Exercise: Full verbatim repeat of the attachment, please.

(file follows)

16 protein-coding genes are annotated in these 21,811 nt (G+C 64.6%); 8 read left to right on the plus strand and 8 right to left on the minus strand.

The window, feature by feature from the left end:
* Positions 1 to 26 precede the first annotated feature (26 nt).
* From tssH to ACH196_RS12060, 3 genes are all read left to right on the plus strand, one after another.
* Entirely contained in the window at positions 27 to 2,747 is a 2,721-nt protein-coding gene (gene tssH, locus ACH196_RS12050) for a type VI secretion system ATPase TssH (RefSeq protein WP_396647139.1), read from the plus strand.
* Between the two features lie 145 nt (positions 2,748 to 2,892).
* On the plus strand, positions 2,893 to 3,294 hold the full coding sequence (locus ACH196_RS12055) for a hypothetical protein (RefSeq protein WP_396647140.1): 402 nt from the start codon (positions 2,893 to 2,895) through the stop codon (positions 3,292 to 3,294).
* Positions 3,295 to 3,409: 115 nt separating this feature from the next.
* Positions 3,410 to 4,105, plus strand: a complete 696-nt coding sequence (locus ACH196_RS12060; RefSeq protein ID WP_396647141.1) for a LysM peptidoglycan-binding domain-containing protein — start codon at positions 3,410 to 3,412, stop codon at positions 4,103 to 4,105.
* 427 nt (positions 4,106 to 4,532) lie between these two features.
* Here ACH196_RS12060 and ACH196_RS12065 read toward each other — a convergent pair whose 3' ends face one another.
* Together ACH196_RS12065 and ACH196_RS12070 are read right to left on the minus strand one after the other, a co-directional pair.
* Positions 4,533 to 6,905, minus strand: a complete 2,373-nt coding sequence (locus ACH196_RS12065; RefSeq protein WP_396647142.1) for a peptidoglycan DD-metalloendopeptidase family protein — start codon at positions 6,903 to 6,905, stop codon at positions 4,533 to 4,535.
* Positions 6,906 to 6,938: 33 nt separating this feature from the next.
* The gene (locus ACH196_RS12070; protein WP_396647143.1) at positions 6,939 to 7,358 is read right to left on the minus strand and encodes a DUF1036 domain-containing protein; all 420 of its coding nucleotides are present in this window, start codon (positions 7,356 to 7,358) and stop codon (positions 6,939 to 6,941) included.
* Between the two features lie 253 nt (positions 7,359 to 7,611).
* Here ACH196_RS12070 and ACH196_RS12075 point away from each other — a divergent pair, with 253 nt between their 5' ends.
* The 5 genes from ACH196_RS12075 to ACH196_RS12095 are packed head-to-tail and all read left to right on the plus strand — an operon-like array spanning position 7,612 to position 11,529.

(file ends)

16 protein-coding genes are annotated in these 21,811 nt (G+C 64.6%); 8 read left to right on the plus strand and 8 right to left on the minus strand.

The window, feature by feature from the left end:
* Positions 1 to 26 precede the first annotated feature (26 nt).
* From tssH to ACH196_RS12060, 3 genes are all read left to right on the plus strand, one after another.
* Entirely contained in the window at positions 27 to 2,747 is a 2,721-nt protein-coding gene (gene tssH, locus ACH196_RS12050) for a type VI secretion system ATPase TssH (RefSeq protein WP_396647139.1), read from the plus strand.
* Between the two features lie 145 nt (positions 2,748 to 2,892).
* On the plus strand, positions 2,893 to 3,294 hold the full coding sequence (locus ACH196_RS12055) for a hypothetical protein (RefSeq protein WP_396647140.1): 402 nt from the start codon (positions 2,893 to 2,895) through the stop codon (positions 3,292 to 3,294).
* Positions 3,295 to 3,409: 115 nt separating this feature from the next.
* Positions 3,410 to 4,105, plus strand: a complete 696-nt coding sequence (locus ACH196_RS12060; RefSeq protein ID WP_396647141.1) for a LysM peptidoglycan-binding domain-containing protein — start codon at positions 3,410 to 3,412, stop codon at positions 4,103 to 4,105.
* 427 nt (positions 4,106 to 4,532) lie between these two features.
* Here ACH196_RS12060 and ACH196_RS12065 read toward each other — a convergent pair whose 3' ends face one another.
* Together ACH196_RS12065 and ACH196_RS12070 are read right to left on the minus strand one after the other, a co-directional pair.
* Positions 4,533 to 6,905, minus strand: a complete 2,373-nt coding sequence (locus ACH196_RS12065; RefSeq protein WP_396647142.1) for a peptidoglycan DD-metalloendopeptidase family protein — start codon at positions 6,903 to 6,905, stop codon at positions 4,533 to 4,535.
* Positions 6,906 to 6,938: 33 nt separating this feature from the next.
* The gene (locus ACH196_RS12070; protein WP_396647143.1) at positions 6,939 to 7,358 is read right to left on the minus strand and encodes a DUF1036 domain-containing protein; all 420 of its coding nucleotides are present in this window, start codon (positions 7,356 to 7,358) and stop codon (positions 6,939 to 6,941) included.
* Between the two features lie 253 nt (positions 7,359 to 7,611).
* Here ACH196_RS12070 and ACH196_RS12075 point away from each other — a divergent pair, with 253 nt between their 5' ends.
* The 5 genes from ACH196_RS12075 to ACH196_RS12095 are packed head-to-tail and all read left to right on the plus strand — an operon-like array spanning position 7,612 to position 11,529.